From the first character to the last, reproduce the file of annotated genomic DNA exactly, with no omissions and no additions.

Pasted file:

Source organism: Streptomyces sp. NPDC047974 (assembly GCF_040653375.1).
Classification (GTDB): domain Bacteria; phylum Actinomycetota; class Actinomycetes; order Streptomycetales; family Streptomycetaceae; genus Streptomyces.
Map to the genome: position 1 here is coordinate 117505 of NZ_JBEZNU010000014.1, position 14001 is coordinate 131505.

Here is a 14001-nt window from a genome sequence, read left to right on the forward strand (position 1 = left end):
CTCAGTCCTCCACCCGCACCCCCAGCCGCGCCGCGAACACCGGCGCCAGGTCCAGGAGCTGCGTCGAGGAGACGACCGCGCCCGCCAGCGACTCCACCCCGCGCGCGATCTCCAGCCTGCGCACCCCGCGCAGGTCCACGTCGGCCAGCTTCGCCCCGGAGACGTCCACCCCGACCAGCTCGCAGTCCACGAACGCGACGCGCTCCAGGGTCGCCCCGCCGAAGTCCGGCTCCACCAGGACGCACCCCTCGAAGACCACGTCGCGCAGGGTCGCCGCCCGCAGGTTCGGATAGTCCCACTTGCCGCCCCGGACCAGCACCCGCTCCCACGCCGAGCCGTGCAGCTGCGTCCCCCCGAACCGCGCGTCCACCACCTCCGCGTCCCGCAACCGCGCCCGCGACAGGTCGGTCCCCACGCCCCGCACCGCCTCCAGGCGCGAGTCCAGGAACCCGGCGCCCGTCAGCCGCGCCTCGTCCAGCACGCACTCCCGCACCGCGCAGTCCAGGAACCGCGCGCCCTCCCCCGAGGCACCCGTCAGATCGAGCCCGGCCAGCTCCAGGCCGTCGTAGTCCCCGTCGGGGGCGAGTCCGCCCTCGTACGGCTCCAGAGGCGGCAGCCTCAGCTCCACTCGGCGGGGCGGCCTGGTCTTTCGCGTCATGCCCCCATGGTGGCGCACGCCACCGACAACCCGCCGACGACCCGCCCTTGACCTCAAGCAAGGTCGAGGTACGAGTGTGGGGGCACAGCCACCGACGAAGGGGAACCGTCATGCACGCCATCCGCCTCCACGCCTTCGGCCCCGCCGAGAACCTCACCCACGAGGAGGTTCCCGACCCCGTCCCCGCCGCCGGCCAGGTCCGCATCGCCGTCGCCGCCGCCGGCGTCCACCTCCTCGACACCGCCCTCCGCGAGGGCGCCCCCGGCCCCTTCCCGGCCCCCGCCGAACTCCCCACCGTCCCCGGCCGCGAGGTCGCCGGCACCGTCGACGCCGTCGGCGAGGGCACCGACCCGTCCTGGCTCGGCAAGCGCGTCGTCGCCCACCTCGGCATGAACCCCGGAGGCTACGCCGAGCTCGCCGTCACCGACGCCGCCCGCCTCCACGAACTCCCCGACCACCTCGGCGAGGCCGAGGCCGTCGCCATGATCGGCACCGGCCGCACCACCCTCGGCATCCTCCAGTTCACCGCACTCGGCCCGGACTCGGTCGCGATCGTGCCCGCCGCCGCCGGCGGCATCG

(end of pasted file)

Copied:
Source organism: Streptomyces sp. NPDC047974 (assembly GCF_040653375.1).
Classification (GTDB): domain Bacteria; phylum Actinomycetota; class Actinomycetes; order Streptomycetales; family Streptomycetaceae; genus Streptomyces.
Map to the genome: position 1 here is coordinate 117505 of NZ_JBEZNU010000014.1, position 14001 is coordinate 131505.

Here is a 14001-nt window from a genome sequence, read left to right on the forward strand (position 1 = left end):
CTCAGTCCTCCACCCGCACCCCCAGCCGCGCCGCGAACACCGGCGCCAGGTCCAGGAGCTGCGTCGAGGAGACGACCGCGCCCGCCAGCGACTCCACCCCGCGCGCGATCTCCAGCCTGCGCACCCCGCGCAGGTCCACGTCGGCCAGCTTCGCCCCGGAGACGTCCACCCCGACCAGCTCGCAGTCCACGAACGCGACGCGCTCCAGGGTCGCCCCGCCGAAGTCCGGCTCCACCAGGACGCACCCCTCGAAGACCACGTCGCGCAGGGTCGCCGCCCGCAGGTTCGGATAGTCCCACTTGCCGCCCCGGACCAGCACCCGCTCCCACGCCGAGCCGTGCAGCTGCGTCCCCCCGAACCGCGCGTCCACCACCTCCGCGTCCCGCAACCGCGCCCGCGACAGGTCGGTCCCCACGCCCCGCACCGCCTCCAGGCGCGAGTCCAGGAACCCGGCGCCCGTCAGCCGCGCCTCGTCCAGCACGCACTCCCGCACCGCGCAGTCCAGGAACCGCGCGCCCTCCCCCGAGGCACCCGTCAGATCGAGCCCGGCCAGCTCCAGGCCGTCGTAGTCCCCGTCGGGGGCGAGTCCGCCCTCGTACGGCTCCAGAGGCGGCAGCCTCAGCTCCACTCGGCGGGGCGGCCTGGTCTTTCGCGTCATGCCCCCATGGTGGCGCACGCCACCGACAACCCGCCGACGACCCGCCCTTGACCTCAAGCAAGGTCGAGGTACGAGTGTGGGGGCACAGCCACCGACGAAGGGGAACCGTCATGCACGCCATCCGCCTCCACGCCTTCGGCCCCGCCGAGAACCTCACCCACGAGGAGGTTCCCGACCCCGTCCCCGCCGCCGGCCAGGTCCGCATCGCCGTCGCCGCCGCCGGCGTCCACCTCCTCGACACCGCCCTCCGCGAGGGCGCCCCCGGCCCCTTCCCGGCCCCCGCCGAACTCCCCACCGTCCCCGGCCGCGAGGTCGCCGGCACCGTCGACGCCGTCGGCGAGGGCACCGACCCGTCCTGGCTCGGCAAGCGCGTCGTCGCCCACCTCGGCATGAACCCCGGAGGCTACGCCGAGCTCGCCGTCACCGACGCCGCCCGCCTCCACGAACTCCCCGACCACCTCGGCGAGGCCGAGGCCGTCGCCATGATCGGCACCGGCCGCACCACCCTCGGCATCCTCCAGTTCACCGCACTCGGCCCGGACTCGGTCGCGATCGTGCCCGCCGCCGCCGGCGGCATCG